All of a sudden, Lloyd felt a peculiar change come over his body. The hair on his legs and arms grew lighter and finer and shorter, while the hair on his head sprouted longer and thicker. He felt his chin narrow and his nose and ears shrink. Lloyd’s backside plumped up beneath him while a peculiar shriveling was occurring between his legs. Then, a strange swelling sensation erupted on his chest—breasts. He had grown breasts.

“What the hell?!”

Lloyd shot up out of the armchair and rushed over to the window. He could just barely make out his reflection in the glass, but there was no mistaking it: Lloyd Stanford was a woman.

“How do you feel now, Mr. Stanford?” Dr. Anderson asked calmly as he shined his spectacles with a small white cloth.

“What just happened?” Lloyd demanded in a shrill and panicky feminine voice. “What did you do to me?!”

“I have merely altered the input.”

“Altered the input? What does that mean? Tell me what’s happening to me!” Lloyd didn’t like the edge in his voice or the fact that his racing heart felt like it might explode at any moment.

Dr. Anderson leaned forward in his chair and motioned for Lloyd to resume his seat.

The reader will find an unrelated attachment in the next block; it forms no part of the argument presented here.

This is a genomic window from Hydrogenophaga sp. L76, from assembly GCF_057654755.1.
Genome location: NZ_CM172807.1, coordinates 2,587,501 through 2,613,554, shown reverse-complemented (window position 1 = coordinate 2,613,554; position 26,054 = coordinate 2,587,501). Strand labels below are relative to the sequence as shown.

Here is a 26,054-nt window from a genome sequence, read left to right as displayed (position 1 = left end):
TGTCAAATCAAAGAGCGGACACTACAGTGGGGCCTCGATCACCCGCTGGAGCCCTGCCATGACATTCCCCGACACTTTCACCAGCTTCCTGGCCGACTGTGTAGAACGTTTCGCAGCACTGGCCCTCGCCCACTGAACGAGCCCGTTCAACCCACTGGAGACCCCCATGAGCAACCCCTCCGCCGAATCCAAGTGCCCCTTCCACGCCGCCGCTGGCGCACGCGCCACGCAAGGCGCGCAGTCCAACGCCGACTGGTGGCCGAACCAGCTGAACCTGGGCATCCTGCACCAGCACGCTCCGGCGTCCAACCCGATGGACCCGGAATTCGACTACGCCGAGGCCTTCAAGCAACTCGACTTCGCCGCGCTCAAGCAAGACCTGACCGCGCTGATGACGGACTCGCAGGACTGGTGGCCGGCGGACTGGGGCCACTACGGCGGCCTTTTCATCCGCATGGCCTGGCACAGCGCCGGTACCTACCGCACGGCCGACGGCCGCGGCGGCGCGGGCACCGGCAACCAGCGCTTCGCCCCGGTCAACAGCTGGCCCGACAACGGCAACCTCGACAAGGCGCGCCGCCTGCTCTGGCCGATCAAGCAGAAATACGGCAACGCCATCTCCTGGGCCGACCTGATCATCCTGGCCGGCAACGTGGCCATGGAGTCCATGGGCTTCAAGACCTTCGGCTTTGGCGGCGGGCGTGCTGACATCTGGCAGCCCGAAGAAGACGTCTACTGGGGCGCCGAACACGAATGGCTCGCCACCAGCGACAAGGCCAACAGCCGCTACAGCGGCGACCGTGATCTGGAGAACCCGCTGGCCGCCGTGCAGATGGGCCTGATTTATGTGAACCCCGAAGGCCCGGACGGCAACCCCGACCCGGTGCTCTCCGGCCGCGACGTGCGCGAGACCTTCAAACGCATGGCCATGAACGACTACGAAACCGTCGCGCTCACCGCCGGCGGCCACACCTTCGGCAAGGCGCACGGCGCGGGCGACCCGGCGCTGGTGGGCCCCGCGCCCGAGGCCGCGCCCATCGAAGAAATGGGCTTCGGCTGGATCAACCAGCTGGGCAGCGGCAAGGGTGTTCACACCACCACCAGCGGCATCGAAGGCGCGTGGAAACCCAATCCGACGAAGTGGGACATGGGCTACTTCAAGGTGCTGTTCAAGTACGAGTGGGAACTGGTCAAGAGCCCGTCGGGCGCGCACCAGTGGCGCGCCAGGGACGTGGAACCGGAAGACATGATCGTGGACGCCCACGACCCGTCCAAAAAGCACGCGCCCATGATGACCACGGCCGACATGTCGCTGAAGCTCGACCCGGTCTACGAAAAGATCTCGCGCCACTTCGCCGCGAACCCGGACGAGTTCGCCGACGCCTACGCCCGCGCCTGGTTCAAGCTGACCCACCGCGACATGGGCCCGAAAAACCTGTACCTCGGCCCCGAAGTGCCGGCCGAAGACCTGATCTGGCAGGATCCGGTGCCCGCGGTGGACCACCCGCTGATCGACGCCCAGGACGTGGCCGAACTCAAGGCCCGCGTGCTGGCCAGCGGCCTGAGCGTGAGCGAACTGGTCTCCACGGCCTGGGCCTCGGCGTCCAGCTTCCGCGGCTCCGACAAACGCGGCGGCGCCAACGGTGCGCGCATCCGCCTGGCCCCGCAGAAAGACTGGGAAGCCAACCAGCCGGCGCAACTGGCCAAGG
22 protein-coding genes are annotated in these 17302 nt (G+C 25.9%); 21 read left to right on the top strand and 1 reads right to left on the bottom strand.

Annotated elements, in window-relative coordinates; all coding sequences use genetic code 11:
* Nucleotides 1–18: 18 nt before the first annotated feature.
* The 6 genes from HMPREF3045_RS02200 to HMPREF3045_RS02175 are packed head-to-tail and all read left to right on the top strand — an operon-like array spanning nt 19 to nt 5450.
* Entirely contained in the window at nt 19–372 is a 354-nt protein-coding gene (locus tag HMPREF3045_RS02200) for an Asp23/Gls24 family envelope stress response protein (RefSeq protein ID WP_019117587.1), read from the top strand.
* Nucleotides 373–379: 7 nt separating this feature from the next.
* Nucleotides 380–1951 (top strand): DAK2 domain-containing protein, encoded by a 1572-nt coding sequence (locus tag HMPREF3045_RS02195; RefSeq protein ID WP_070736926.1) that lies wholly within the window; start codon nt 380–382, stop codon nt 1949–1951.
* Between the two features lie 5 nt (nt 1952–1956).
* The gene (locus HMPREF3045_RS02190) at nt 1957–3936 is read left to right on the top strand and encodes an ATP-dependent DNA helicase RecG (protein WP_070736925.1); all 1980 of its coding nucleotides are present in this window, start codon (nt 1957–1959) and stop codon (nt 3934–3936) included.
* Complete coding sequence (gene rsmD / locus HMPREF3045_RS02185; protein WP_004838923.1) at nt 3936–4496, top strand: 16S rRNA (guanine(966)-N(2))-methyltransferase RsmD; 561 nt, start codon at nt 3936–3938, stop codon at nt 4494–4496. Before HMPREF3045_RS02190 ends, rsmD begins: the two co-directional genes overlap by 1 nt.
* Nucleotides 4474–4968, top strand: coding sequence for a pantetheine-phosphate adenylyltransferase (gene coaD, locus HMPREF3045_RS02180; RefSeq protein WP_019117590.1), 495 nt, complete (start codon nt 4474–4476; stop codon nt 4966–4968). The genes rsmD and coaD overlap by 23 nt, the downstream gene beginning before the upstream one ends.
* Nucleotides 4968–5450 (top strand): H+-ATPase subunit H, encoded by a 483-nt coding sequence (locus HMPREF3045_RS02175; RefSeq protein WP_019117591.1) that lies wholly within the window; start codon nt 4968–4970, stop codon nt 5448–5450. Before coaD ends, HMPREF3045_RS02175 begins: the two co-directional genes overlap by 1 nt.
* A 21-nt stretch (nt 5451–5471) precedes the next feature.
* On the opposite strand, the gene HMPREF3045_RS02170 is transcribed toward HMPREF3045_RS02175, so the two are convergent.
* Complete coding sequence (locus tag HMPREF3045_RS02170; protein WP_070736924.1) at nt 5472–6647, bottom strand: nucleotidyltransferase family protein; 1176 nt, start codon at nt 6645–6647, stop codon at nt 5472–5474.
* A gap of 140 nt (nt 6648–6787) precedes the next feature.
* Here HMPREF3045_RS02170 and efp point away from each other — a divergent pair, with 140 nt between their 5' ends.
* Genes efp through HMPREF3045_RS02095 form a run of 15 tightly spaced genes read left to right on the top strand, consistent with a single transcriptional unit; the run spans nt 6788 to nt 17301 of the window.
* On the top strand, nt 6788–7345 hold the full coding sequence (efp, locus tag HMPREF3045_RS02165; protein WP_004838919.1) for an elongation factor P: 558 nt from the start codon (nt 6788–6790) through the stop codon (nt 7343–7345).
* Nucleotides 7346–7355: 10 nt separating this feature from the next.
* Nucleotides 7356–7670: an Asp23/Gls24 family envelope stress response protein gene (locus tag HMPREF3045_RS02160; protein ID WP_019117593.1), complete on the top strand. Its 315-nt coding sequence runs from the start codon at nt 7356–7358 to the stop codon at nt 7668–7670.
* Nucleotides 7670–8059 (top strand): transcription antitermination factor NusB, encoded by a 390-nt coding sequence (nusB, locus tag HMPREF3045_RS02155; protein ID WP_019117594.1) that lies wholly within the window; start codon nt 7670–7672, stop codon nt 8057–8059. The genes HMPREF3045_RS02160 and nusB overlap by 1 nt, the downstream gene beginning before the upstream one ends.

“No! I’m not sitting down until you change me back!” 

Dr. Anderson sighed, then said, “Alright, Jonathan.” 

“Why do you keep calling me— ” But Lloyd never finished. His body began to morph and bulge and rearrange itself until finally overweight, middle-aged, average Lloyd Stanford stood in the center of Dr. Anderson’s office, a dazed look on his face. Cautiously he sat back down, quite certain that if he had not lost his mind, then someone must have slipped him acid. 

“Mr. Stanford, what I’m about to say to you may come as quite a shock.” Dr. Anderson paused, took a deep breath, then said, “None of this is real.”

“W-what do you mean?” Lloyd stammered. “Have I lost my mind, is that it? I’m imagining all of this? I’m really in some mental institution somewhere, aren’t I?”

“No, no, nothing like that,” Dr. Anderson replied.

“Oh … good,” Lloyd sighed in relief.

“Actually, you’re dead.”

There was a long, horrible silence.

“You’re joking, right?”

“No. Lloyd Stanford died about a month ago from a rare form of cancer.”

Lloyd sat stunned and speechless.

“It was his wish that his body be donated to science in order to further medical research into the disease and possibly find a cure. However, a private research facility offered a rather large sum of money to his soon-to-be widowed wife, Mary, for his brain.”